All season, Wisconsin players have worn warmup shirts with “4 Moore” on the back. Gard took note of that after this win.

“How ironic that the final difference is four points?” Gard said.

RELATEDBubble Watch | Bracketology | Conference Tournaments

The Badgers’ achievement this season included a months-long battle with the NCAA over Micah Potter’s eligibility and an uncharacteristic 5-5 start.

Davison’s tiebreaking 3-pointer with 4:05 left gave Wisconsin the lead for good. The Badgers excelled on the other end of the floor, too, holding Indiana to one basket in the final 10 minutes.

Nate Reuvers finished with 17 points and Potter added 14 points and 11 rebounds. Davison made two free throws with 7.1 seconds to seal the win and had 11 points.

Wisconsin (21-10, 14-6) has won eight straight.

Meanwhile, the Hoosiers (19-12, 9-11) lost for the third in four games — and this was one that got away. Indiana broke a 34-34 second-half tie with a 13-5 run and still appeared to be in control after taking a 51-44 lead at the 6:52 mark.

Instead, the Badgers scored 12 straight, forced 12 straight errant shots and never trailed after Davison’s 3. Devonte Green scored all 16 of his points in the first half to lead the Hoosiers.

“They did a great job of being able to claw and hang, and then I thought their front court really finished us off,” Indiana coach Archie Miller said.

Gard found the closing chapter to be fitting.

“That last seven minutes was kind of a microcosm of what we’ve gone through, to fight uphill and find a way to battle back,” he said. “This has been unbelievable — the guts, the heart, the toughness of this group, how they’ve matured. They didn’t have it in November. They have it in March.”

BIG PICTURE

Wisconsin: The Badgers didn’t follow the traditional script. But they dug down late, found a way to continue their recent dominance in the Indiana series and now head into the conference tournament with momentum and confidence.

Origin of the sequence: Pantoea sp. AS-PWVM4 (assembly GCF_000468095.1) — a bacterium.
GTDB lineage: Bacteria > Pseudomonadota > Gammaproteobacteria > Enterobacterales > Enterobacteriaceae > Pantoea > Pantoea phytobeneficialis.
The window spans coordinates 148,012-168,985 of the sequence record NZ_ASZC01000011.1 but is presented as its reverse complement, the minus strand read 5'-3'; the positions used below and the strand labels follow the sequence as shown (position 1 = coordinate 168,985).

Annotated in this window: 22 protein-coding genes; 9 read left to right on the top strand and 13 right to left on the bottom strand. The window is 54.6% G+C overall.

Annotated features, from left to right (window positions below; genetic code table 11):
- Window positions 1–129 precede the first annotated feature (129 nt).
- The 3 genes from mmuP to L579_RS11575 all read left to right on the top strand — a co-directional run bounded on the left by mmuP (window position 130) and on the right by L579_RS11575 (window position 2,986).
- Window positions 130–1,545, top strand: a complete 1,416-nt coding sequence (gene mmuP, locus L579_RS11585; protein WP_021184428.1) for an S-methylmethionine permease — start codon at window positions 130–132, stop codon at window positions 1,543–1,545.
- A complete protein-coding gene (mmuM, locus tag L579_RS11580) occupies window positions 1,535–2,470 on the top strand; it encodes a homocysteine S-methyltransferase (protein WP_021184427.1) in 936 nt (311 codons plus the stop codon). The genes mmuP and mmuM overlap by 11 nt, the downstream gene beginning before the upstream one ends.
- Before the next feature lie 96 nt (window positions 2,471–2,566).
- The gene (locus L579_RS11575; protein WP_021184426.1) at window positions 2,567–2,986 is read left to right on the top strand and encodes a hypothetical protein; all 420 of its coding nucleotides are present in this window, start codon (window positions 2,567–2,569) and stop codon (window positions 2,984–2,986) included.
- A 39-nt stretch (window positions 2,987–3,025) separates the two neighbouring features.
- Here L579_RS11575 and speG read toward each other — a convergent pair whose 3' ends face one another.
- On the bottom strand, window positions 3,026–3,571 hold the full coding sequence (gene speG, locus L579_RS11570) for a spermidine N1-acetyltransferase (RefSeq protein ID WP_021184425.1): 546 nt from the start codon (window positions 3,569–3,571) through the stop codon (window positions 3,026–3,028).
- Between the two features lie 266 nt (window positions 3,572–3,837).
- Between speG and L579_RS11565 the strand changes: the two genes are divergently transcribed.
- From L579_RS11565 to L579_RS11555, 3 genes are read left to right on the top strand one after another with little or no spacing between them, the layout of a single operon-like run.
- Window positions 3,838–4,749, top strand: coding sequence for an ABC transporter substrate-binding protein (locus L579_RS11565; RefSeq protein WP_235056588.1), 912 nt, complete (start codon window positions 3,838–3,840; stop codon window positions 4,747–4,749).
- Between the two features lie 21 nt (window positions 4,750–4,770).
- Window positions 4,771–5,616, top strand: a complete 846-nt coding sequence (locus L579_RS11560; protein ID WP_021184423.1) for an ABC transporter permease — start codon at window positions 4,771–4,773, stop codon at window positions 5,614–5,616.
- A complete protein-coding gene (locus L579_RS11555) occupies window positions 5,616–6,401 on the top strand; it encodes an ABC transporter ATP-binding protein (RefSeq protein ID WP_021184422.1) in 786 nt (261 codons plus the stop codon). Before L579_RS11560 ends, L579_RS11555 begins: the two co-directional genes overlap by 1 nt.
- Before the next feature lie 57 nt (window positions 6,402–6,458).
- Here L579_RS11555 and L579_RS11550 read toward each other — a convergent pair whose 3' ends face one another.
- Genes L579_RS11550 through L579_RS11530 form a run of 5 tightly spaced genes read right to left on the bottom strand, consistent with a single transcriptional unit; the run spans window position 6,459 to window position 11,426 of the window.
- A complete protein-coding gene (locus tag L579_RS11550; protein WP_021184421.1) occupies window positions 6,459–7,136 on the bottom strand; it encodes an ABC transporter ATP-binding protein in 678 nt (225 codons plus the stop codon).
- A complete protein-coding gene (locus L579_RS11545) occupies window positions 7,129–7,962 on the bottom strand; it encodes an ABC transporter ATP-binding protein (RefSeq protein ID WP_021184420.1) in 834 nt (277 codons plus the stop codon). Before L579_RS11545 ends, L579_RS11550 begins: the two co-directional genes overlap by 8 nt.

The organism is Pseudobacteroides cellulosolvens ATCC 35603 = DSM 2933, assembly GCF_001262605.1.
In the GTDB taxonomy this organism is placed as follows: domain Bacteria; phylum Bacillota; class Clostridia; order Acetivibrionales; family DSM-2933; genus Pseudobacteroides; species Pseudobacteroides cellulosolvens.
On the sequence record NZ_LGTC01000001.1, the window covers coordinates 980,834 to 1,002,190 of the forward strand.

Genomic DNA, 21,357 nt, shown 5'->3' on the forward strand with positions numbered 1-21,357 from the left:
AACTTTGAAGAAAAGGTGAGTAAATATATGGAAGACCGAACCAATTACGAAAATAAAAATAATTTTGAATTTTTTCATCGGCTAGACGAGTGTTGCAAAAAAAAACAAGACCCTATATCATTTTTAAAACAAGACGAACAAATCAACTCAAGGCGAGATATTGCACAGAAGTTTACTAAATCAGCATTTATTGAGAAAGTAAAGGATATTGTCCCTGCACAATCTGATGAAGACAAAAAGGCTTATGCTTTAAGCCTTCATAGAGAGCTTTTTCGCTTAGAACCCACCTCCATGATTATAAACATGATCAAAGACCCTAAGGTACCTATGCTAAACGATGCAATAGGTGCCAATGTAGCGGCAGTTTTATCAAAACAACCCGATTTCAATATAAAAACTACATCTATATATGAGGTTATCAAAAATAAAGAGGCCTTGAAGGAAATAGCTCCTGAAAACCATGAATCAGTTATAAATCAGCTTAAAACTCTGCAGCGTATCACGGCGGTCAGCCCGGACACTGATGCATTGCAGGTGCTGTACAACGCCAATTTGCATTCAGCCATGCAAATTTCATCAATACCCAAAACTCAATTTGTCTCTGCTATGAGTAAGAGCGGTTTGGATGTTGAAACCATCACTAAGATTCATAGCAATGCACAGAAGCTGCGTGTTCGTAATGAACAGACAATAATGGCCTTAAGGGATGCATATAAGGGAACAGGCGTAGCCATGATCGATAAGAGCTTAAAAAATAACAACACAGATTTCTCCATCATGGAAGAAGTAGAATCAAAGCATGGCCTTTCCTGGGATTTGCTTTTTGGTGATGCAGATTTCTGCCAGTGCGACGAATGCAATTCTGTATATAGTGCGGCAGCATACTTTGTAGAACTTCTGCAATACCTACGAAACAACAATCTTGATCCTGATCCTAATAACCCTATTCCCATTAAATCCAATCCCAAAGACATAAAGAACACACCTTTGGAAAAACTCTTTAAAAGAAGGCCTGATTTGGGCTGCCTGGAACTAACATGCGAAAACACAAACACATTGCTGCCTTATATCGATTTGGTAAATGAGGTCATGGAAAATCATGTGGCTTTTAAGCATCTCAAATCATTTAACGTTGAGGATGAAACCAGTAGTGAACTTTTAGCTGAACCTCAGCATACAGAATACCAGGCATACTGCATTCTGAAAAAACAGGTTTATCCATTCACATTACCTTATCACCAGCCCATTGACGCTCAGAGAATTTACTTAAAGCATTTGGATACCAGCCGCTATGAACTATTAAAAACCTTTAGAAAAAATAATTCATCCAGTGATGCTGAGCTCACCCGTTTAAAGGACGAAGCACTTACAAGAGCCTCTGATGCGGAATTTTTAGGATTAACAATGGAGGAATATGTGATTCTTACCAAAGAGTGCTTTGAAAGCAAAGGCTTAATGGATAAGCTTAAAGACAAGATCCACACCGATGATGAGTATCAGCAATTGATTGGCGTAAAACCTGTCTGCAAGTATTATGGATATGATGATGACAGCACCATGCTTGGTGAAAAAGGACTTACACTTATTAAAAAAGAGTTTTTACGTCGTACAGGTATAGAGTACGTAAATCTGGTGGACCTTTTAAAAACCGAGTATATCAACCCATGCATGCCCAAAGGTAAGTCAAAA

Indiana: The Hoosiers may have done enough already to make the NCAA Tournament. But a win over another ranked team might have assured them of a spot in the 68-team field. Instead, Miller must wait a few more days to see if he can record his first 20-win season at Indiana.

STAT PACK

Wisconsin: D’Mitrik Trice missed his first six shots and was shut out in the first half but still managed to finish with four points to become the first junior in school history with 1,000 points, 300 assists and 300 steals. He also had five assists and five rebounds. …Reuvers also had seven rebounds. … Aleem Ford had 12 points.

Indiana: Green got a rare start on senior day and made five of his first eight shots. He finished 6 of 17, going 3 of 8 on 3s. … Race Thompson had seven points and 11 rebounds. … Aljami Durham had nine points and Justin Smith had seven.

UP NEXT

Wisconsin: Will make another trip to Indiana for Friday’s quarterfinal round game in the Big Ten Tournament.

Indiana: Must wait for Sunday’s conference games to finish before determining which team and when they will play in the Big Ten tourney at Indianapolis.

No. 24 Wisconsin moves into first with win over Northwestern

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MADISON, Wis. — Nate Reuvers scored 11 points as No. 24 Wisconsin struggled through a poor offensive performance in a 63-48 win over Northwestern on Wednesday night.

The win moved the Badgers (20-10, 13-6 Big Ten) into a three-way for first place in the Big Ten.

Wisconsin was not effective with the ball against a team that has the 12th-worst defense in the league, giving up more than 70 points a game, and is in last place in the conference.

Northwestern (7-22, 2-17) dug itself two holes, but only found its way out of only one.

The Wildcats, who shoot 42% from the field on average, started the game 1 for 10 with five turnovers in the first nine minutes. After trailing by 17 points with 5:48 left, Northwestern cut the Wisconsin lead to 32-28 just before half.

The Wildcats’ offensive woes resurfaced after the break as they started 1 for 12 and fell behind 48-33 with 8:51 left.

Wisconsin struggled to maintain consistency on offense. The Badgers rely heavily on the 3-point shot, averaging nearly nine a game and shooting 35% from the arc. They made the first 3-pointer they took on consecutive possessions to start the game. From there, Wisconsin made 5 of their next 22.

Pete Nance led Northwestern with 14 points.

BIG PICTURE

Northwestern: The season has been a struggle for the Wildcats. They showed fight at times, but lacked any kind of offensive attack to give them a chance at the upset.

Wisconsin: The Badgers have gone from a 5-5 start in December to a three-way tie for first in the Big Ten, joining Maryland and Michigan State with one game to play in the regular season.